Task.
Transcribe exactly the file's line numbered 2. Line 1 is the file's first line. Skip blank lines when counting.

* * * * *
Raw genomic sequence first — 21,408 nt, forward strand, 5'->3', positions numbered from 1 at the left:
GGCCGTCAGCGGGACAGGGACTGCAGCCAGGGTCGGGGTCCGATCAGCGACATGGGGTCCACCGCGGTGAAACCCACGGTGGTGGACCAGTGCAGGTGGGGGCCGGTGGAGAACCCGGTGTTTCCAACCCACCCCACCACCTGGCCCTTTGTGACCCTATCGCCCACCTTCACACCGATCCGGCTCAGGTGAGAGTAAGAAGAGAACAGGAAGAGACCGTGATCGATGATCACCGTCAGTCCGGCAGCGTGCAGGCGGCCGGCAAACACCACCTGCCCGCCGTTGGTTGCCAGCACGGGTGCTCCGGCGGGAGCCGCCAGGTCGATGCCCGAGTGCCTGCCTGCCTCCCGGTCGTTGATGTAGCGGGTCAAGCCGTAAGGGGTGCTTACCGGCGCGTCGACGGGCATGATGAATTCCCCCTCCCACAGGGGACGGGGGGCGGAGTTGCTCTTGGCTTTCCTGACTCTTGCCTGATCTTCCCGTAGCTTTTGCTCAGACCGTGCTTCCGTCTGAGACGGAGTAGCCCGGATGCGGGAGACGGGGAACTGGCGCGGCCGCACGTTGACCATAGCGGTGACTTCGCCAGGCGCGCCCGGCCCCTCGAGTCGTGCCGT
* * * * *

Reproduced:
GGCCGTCAGCGGGACAGGGACTGCAGCCAGGGTCGGGGTCCGATCAGCGACATGGGGTCCACCGCGGTGAAACCCACGGTGGTGGACCAGTGCAGGTGGGGGCCGGTGGAGAACCCGGTGTTTCCAACCCACCCCACCACCTGGCCCTTTGTGACCCTATCGCCCACCTTCACACCGATCCGGCTCAGGTGAGAGTAAGAAGAGAACAGGAAGAGACCGTGATCGATGATCACCGTCAGTCCGGCAGCGTGCAGGCGGCCGGCAAACACCACCTGCCCGCCGTTGGTTGCCAGCACGGGTGCTCCGGCGGGAGCCGCCAGGTCGATGCCCGAGTGCCTGCCTGCCTCCCGGTCGTTGATGTAGCGGGTCAAGCCGTAAGGGGTGCTTACCGGCGCGTCGACGGGCATGATGAATTCCCCCTCCCACAGGGGACGGGGGGCGGAGTTGCTCTTGGCTTTCCTGACTCTTGCCTGATCTTCCCGTAGCTTTTGCTCAGACCGTGCTTCCGTCTGAGACGGAGTAGCCCGGATGCGGGAGACGGGGAACTGGCGCGGCCGCACGTTGACCATAGCGGTGACTTCGCCAGGCGCGCCCGGCCCCTCGAGTCGTGCCGT